The Harrowgate fire station, now under construction is possibly the last project that will be built that was part of the 2004 bond referendum. All but two of the projects voted in favor of in 2004 have been completed. This year’s improvement budget could eliminate those projects.
The Chesterfield County Charter requires adoption of the Capital Improvement Plan (CIP) by May 1. The CIP is a budget for what is considered bricks and mortar projects only; projects such as fire stations, libraries or any project that is part of infrastructure. The funds cannot be used for operation costs.
Last week the county’s Budget and Management department presented the first draft of the CIP to the Board of Supervisors BOS. The proposed CIP is for projects from fiscal years 2015 through 2019.
After the meals tax was devoured by voters, the budget gurus at the county must find a way to make up for the lost revenue that was slated for paying the debt service (interest) on the bonds that passed in November’s election.
Now Chesterfield citizens are looking at paying for the $304 million school bond and the $49 million 17-year-old public safety radio system, without the benefit of revenue from the 2 percent meals tax.
Chesterfield residents, if the BOS approves, could pay for the shortfall through a possible increase of $10 on car registrations and a real estate tax beyond the current $.95.
According to the Budget and Management office, the county may have to delay large road projects while still completing smaller projects such as curve straightening and intersection upgrades. The $10 addition to vehicle registration will aid in acquiring matching funds from the state on some projects.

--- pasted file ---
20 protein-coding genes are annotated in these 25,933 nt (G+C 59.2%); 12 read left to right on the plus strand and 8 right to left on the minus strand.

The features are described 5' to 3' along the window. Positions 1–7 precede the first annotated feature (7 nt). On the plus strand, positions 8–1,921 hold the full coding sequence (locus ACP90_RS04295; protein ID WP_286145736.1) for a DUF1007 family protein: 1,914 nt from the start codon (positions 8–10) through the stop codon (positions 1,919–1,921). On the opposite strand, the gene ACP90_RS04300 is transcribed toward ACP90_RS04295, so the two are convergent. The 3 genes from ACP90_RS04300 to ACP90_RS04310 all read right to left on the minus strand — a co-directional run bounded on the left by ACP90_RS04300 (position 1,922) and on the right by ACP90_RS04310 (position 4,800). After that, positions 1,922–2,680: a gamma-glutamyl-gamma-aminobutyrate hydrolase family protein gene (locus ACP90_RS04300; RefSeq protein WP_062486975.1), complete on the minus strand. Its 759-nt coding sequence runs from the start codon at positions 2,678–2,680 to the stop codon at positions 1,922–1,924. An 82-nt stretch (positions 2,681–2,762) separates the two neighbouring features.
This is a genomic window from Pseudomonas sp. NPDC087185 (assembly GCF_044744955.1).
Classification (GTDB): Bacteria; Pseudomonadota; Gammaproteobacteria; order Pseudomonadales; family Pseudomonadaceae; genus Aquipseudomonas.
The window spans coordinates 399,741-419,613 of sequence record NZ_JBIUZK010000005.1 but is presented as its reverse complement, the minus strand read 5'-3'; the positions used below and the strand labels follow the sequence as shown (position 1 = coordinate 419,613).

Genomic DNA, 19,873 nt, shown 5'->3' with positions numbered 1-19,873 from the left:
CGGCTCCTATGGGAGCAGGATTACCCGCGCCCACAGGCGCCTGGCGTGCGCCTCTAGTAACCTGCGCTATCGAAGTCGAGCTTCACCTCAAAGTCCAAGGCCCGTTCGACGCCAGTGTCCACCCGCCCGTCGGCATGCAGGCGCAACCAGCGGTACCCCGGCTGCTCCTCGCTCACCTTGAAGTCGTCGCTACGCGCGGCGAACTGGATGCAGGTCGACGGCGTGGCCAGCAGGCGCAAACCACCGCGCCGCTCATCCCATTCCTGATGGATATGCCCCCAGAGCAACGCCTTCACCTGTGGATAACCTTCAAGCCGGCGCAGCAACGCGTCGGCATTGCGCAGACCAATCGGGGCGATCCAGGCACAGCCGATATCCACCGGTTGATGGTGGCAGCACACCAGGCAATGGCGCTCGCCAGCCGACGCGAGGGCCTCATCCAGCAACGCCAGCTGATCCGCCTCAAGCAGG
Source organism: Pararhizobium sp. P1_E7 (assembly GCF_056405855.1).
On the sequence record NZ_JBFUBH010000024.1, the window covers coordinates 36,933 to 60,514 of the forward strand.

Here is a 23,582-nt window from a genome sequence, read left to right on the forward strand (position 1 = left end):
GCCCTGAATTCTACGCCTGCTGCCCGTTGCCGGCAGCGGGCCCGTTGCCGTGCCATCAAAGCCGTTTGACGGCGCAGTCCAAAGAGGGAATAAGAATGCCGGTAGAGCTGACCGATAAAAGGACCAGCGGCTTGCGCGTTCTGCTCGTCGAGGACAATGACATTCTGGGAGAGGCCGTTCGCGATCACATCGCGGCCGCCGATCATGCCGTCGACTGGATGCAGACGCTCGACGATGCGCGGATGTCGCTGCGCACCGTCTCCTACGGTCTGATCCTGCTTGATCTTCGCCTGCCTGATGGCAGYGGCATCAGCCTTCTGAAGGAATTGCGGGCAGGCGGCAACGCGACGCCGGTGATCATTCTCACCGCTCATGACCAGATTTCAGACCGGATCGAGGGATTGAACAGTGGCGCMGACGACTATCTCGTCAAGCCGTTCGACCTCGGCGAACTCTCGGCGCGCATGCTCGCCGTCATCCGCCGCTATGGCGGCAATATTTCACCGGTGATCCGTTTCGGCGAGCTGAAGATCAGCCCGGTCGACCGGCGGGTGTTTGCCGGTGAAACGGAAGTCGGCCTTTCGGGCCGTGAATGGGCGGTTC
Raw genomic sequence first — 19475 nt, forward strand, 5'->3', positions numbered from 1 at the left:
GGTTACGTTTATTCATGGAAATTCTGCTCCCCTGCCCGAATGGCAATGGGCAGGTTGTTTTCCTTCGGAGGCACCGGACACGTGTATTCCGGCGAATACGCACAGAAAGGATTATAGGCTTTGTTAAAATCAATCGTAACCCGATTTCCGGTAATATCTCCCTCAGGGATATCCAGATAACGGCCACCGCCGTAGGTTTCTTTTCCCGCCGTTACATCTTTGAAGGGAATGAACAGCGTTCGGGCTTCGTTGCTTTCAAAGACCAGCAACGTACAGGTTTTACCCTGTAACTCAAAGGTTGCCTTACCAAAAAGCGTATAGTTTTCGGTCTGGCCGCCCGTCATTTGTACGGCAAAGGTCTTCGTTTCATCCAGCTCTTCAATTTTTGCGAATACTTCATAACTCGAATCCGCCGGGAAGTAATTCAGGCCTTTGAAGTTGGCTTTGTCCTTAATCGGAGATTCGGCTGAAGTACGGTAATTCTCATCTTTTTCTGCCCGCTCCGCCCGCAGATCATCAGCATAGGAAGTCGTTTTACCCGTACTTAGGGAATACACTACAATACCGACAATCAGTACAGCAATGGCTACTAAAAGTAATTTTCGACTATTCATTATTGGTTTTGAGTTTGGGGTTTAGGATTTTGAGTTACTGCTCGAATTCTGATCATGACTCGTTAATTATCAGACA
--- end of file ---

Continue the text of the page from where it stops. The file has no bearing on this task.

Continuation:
This year’s CIP is lacking and the budget staff is getting creative in how the county allocates capital improvement funds.
According to Alan Carmody, Director of Budget and Management, who presented the departments proposal to the BOS last week, “We will emphasize core services,” Carmody said. These core services encompass 78 percent of total CIP funding and include education, public safety and transportation.
In addition, Carmody, explained that the CIP would support key objectives such as revitalization, quality of life and financial stewardship. Chesterfield County has maintained AAA bond rating, which is the best you can have – like having a top credit rating.
One way Carmody said the county could pay debt service on the new referendum items to defer the projects that have yet to be completed, (a fire station and a library) to fund the new debt.
“Have we ever told voters that approved bond referendum and then not do it?” said Matoaca Supervisor Steve Elswick. No board members nor Mr. Carmody could remember such a scenario.
The county budget office recommended that the county maximize the use of existing facilities such as the Central Library, Extension Services, Parks and Recreations and Transportation.
The new CIP would also focus on maintaining existing facilities while limiting new facilities.